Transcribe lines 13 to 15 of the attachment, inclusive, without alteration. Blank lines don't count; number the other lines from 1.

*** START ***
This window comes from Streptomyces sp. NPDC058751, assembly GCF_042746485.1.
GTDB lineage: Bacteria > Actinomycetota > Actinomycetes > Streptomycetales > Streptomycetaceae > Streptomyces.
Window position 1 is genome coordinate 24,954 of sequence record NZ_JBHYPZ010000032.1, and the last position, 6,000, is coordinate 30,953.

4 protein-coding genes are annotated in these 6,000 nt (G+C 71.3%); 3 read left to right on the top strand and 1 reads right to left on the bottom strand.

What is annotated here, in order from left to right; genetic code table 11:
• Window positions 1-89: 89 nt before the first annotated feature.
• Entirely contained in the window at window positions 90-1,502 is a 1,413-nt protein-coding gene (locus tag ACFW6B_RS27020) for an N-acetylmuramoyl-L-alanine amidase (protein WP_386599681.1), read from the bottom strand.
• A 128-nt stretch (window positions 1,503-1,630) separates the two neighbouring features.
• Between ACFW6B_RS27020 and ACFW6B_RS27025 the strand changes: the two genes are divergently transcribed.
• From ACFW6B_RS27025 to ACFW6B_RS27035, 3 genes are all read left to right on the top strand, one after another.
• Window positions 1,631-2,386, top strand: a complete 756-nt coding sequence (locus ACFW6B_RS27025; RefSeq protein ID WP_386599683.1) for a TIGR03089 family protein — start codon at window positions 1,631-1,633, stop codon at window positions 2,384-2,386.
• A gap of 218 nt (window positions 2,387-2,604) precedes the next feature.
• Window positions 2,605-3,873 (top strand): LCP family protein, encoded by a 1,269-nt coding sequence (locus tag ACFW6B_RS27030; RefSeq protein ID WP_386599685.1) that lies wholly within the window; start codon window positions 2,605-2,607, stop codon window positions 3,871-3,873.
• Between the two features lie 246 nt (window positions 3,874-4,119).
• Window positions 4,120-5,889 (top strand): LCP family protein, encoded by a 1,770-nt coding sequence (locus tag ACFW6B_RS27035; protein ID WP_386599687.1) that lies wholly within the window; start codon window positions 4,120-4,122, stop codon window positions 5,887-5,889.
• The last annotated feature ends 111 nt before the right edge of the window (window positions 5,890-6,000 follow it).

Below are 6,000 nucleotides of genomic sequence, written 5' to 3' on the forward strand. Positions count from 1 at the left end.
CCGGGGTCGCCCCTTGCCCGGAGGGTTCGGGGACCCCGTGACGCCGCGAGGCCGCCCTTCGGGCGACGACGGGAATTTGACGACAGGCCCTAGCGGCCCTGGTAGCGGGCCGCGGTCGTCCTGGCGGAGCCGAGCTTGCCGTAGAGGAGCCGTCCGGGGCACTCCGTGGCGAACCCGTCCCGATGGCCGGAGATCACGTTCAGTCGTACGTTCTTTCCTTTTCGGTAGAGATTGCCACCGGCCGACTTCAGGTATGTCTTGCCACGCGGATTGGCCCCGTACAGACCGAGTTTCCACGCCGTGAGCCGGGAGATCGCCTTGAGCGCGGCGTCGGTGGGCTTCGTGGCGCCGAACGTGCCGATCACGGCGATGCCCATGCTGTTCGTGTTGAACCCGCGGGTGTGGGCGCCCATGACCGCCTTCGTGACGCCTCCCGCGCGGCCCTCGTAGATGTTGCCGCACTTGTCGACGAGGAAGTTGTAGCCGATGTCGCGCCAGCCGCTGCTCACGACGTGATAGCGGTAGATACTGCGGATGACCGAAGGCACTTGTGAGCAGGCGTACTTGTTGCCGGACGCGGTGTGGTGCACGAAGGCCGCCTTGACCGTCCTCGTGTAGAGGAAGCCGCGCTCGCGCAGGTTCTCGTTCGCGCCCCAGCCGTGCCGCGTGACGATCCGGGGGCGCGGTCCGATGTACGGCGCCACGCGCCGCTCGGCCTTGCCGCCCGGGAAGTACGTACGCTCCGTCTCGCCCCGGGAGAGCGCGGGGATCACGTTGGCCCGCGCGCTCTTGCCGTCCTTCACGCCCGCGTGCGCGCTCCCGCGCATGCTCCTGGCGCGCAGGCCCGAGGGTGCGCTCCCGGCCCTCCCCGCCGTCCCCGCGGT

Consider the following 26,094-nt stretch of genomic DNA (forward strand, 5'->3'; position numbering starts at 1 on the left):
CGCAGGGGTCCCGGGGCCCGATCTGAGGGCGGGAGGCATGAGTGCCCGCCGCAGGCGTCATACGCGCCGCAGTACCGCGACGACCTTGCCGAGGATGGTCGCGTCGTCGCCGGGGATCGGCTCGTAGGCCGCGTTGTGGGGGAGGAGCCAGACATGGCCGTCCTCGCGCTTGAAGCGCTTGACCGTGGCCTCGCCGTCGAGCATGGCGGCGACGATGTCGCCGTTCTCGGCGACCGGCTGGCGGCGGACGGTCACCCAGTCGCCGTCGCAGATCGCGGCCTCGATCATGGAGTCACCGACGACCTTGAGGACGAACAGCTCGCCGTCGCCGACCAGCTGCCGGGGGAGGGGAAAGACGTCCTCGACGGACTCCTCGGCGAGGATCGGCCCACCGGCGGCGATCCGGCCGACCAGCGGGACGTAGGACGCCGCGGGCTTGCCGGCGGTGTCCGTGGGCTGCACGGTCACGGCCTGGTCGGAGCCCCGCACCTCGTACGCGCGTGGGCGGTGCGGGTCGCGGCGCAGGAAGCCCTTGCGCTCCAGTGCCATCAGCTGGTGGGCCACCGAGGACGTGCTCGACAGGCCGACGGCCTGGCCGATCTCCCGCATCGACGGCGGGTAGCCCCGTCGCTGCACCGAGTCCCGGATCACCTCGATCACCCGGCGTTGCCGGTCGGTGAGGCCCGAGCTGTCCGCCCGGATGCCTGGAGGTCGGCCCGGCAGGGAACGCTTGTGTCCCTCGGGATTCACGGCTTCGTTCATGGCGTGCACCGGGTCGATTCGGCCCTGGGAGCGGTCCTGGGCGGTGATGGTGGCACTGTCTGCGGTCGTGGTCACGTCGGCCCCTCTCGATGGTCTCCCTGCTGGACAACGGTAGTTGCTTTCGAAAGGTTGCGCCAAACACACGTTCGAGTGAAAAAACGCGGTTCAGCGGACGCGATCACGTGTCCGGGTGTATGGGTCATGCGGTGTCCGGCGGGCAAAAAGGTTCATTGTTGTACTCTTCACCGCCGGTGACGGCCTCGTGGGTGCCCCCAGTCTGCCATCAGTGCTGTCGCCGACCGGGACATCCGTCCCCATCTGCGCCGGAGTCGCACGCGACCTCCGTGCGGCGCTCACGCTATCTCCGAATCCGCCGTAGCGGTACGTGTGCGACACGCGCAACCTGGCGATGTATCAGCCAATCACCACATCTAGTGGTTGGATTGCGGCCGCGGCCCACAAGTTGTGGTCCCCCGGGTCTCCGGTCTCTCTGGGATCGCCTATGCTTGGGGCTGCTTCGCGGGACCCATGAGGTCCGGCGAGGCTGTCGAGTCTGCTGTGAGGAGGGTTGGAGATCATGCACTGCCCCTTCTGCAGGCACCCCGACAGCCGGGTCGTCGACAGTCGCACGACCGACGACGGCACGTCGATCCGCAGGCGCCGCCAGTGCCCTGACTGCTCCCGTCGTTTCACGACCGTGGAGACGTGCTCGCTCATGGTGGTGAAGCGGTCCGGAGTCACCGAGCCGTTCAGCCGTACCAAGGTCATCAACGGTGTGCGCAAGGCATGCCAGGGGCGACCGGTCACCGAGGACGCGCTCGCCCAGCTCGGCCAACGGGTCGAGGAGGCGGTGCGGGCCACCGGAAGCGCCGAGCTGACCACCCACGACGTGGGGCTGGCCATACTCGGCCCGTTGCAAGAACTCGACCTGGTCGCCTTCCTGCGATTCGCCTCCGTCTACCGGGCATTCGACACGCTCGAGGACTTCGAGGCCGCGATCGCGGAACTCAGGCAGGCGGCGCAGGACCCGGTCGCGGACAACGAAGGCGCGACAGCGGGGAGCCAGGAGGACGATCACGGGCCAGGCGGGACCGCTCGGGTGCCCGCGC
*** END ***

• Window positions 2,605-3,873 (top strand): LCP family protein, encoded by a 1,269-nt coding sequence (locus tag ACFW6B_RS27030; RefSeq protein ID WP_386599685.1) that lies wholly within the window; start codon window positions 2,605-2,607, stop codon window positions 3,871-3,873.
• Between the two features lie 246 nt (window positions 3,874-4,119).
• Window positions 4,120-5,889 (top strand): LCP family protein, encoded by a 1,770-nt coding sequence (locus tag ACFW6B_RS27035; protein ID WP_386599687.1) that lies wholly within the window; start codon window positions 4,120-4,122, stop codon window positions 5,887-5,889.